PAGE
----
You know those coincidental illnesses that fell many of us right around the start of the NCAA Tournament? Yeah, I actually did get sick and it timed out horribly. It’s not a deathly illness. It’s a sinus infection that I tend to get around this time of year. If that was it, it would be annoying but tolerable as the antibiotics kick it out. It’s the sleep deprivation from continually waking up from the coughing and continual drainage issues. Just been trying to get through work.
This is by no means a gimme first round game. Not simply because this is an 8-9 match-up. Personally, I think Pitt is seeded a bit low and WSU a bit high. But a 6-11/7-10 meeting is not exactly an uncommon upset. And superficially, some similarities on the resume.
Pitt went 4-7 against RPI teams in the top 50 and 5-0 against teams ranked 51-100. Its best wins came at second-seeded Georgetown (73-45) and against fourth-seeded Syracuse (65-55).
WSU, No. 37 in the RPI, went 3-2 against the top 50 and 5-3 against teams ranked 51-100.
The teams played three common opponents, all victories. Pitt defeated Howard (70-46), Detroit (74-61) and DePaul (93-55 and 81-66). WSU defeated Howard (69-50), Detroit (94-79) and DePaul (75-62).
The Shockers best wins came at VCU (53-51) and versus Creighton (67-64) who they also lost to twice.
This year’s Wichita team is somewhat reminiscent in their story line as the 2009 Pitt teams. They had a strong, veteran team the year before. Had a great year, but found disappointment in the NCAA Tournament. This was supposed to be their rebuilding year, plus had to deal with injuries in the season. Still, they kept scraping out wins, exceeded expectations and made the NCAA Tournament.
Replacing five starters was the least of Marshall’s worries. Three of the five new starters went down with injuries at various points in the season. One of them, Evan Wessel, the top 3-point shooter when he was injured, is out for the season with a broken finger. Two others missed significant portions of the season with other injuries.
Starter Carl Hall, the top rebounder and second-leading scorer, missed seven games with a broken thumb. Ron Baker, a 6-3 freshman guard, missed 21 games with a stress fracture in his foot but returned for the Missouri Valley Conference tournament and scored 29 points in three games.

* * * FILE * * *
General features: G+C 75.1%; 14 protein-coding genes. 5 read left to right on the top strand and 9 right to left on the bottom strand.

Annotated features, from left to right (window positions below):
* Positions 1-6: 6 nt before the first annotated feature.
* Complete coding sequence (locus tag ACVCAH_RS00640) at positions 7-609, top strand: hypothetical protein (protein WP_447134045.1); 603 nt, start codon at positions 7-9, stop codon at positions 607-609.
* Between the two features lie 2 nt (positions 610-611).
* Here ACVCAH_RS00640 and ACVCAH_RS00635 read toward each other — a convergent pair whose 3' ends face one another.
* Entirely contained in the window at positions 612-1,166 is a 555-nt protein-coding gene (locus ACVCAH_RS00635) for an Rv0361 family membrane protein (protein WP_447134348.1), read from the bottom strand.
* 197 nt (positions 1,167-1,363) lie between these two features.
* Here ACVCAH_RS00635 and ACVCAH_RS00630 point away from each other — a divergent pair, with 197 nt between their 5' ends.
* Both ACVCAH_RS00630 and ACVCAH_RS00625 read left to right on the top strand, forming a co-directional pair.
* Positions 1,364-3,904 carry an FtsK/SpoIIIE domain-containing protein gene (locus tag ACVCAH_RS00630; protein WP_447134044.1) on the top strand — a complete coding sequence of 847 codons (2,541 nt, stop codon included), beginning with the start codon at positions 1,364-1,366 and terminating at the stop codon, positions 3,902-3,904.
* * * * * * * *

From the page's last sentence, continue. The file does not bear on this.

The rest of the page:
“We kept finding ways to win,” Marshall said. “We kept finding new guys. Our 11th man would become our eighth man. Finding ways to win is very gratifying for a coach.”
Both teams stress rebounding, defense and offensive efficiency. The punditry from the national to the local are expecting a grinder game.
The Shockers did not draw a patsy, or a pansy, when it comes to the Panthers. WSU, the No. 9 seed in the West Regional, and eighth-seeded Pitt are a lot of like.
Both teams stress defense. Pitt has held its opponents to 55.4 points. To score against the Panthers, you almost need to ask permission.
The Shockers have one of their best defensive teams and have held foes to 60.7 points.
Pittsburgh’s field-goal percentage defense (39.3 percent) ranks 32nd in the country. WSU is 49th, limiting opponents to 40-percent shooting.
First to 50 points wins?
It’s as if WSU coach Gregg Marshall and Pitt head man Jamie Dixon are the same guy. I don’t believe, however, that they are, despite evidence that would indicate it’s a possibility.
Marshall loves a deep bench. So does Dixon. They would slip a band member into the game if they thought it would help the team.
As for the differences. Overall, Pitt shoots the ball better from inside and out, but Wichita shots free throws better. None of the numbers though, are especially glaring separation.
—————- Shockers ——- Panthers
FG% ———— 44.3% ——– 47.5%
3FG% ———- 33.7% ——— 36.0%
2FG% ——— 50.1% ———- 51.6%
eFG% ———- 50.2% ———- 52.2%
FT% ———- 68.8% ———– 66.4%
RPG ———— 38 —————- 35
APG ———— 14 —————– 17
TO/G ———– 13 —————- 11
The biggest difference is with regards to the assists to turnovers. Really that’s about it. Pitt takes a little better care of the ball and distributes a bit more.
That’s just the average stuff. The difference, offensively is where they get their production. The Shockers leading scorers are in their front court. A pair of 6-8 forwards in Cleanthony Early and Carl Hall. Early is a lot like USF’s Victor Rudd in that, despite his size, he will shoot from outside with frequency. Over 1/3 of his attempts are 3s (31.2 % on threes).
It suggests that Hall and Early get a number of buckets on offensive rebounds. How Pitt’s frontcourt contains them and battles for rebounds will go a long way towards determining what kind of game it will be.
Tempo wise, they are in the lower part of the country with 64.8 possessions per 40 minutes (254th) while Pitt is among the absolute slowest at 60.9 (335th). Again, not huge differences so no significant advantage.
In that respect, both teams won’t have to make any significant adjustments to the way they practice or preparation for the opponent.